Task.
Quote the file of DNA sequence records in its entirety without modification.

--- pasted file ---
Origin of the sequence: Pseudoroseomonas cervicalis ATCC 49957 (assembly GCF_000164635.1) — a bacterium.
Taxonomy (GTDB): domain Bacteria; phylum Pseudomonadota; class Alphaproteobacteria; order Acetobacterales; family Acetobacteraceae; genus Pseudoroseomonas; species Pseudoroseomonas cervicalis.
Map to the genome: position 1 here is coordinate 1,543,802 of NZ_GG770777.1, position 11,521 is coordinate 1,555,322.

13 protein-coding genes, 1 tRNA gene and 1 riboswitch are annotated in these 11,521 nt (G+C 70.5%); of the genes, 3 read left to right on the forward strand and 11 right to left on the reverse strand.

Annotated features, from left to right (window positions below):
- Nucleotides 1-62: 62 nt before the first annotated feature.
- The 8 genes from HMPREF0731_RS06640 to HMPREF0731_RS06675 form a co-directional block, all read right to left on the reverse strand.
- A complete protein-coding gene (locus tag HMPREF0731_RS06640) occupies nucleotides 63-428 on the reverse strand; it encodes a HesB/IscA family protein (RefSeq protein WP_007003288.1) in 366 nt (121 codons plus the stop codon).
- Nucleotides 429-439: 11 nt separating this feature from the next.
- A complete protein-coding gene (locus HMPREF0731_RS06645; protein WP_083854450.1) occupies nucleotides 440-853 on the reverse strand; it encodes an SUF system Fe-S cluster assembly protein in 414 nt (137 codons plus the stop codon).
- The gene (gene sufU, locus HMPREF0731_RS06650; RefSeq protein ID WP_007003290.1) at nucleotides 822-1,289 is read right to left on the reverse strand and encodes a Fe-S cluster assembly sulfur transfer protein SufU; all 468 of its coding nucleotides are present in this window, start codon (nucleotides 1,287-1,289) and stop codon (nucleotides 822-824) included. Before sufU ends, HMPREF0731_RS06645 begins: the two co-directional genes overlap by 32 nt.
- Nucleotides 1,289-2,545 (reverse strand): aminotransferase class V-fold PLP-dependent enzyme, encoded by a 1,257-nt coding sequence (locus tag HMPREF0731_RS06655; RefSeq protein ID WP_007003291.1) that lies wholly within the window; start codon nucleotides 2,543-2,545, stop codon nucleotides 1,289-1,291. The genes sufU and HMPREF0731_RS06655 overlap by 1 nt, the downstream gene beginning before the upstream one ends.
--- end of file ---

Origin of the sequence: Pseudoroseomonas cervicalis ATCC 49957 (assembly GCF_000164635.1) — a bacterium.
Taxonomy (GTDB): domain Bacteria; phylum Pseudomonadota; class Alphaproteobacteria; order Acetobacterales; family Acetobacteraceae; genus Pseudoroseomonas; species Pseudoroseomonas cervicalis.
Map to the genome: position 1 here is coordinate 1,543,802 of NZ_GG770777.1, position 11,521 is coordinate 1,555,322.

13 protein-coding genes, 1 tRNA gene and 1 riboswitch are annotated in these 11,521 nt (G+C 70.5%); of the genes, 3 read left to right on the forward strand and 11 right to left on the reverse strand.

Annotated features, from left to right (window positions below):
- Nucleotides 1-62: 62 nt before the first annotated feature.
- The 8 genes from HMPREF0731_RS06640 to HMPREF0731_RS06675 form a co-directional block, all read right to left on the reverse strand.
- A complete protein-coding gene (locus tag HMPREF0731_RS06640) occupies nucleotides 63-428 on the reverse strand; it encodes a HesB/IscA family protein (RefSeq protein WP_007003288.1) in 366 nt (121 codons plus the stop codon).
- Nucleotides 429-439: 11 nt separating this feature from the next.
- A complete protein-coding gene (locus HMPREF0731_RS06645; protein WP_083854450.1) occupies nucleotides 440-853 on the reverse strand; it encodes an SUF system Fe-S cluster assembly protein in 414 nt (137 codons plus the stop codon).
- The gene (gene sufU, locus HMPREF0731_RS06650; RefSeq protein ID WP_007003290.1) at nucleotides 822-1,289 is read right to left on the reverse strand and encodes a Fe-S cluster assembly sulfur transfer protein SufU; all 468 of its coding nucleotides are present in this window, start codon (nucleotides 1,287-1,289) and stop codon (nucleotides 822-824) included. Before sufU ends, HMPREF0731_RS06645 begins: the two co-directional genes overlap by 32 nt.
- Nucleotides 1,289-2,545 (reverse strand): aminotransferase class V-fold PLP-dependent enzyme, encoded by a 1,257-nt coding sequence (locus tag HMPREF0731_RS06655; RefSeq protein ID WP_007003291.1) that lies wholly within the window; start codon nucleotides 2,543-2,545, stop codon nucleotides 1,289-1,291. The genes sufU and HMPREF0731_RS06655 overlap by 1 nt, the downstream gene beginning before the upstream one ends.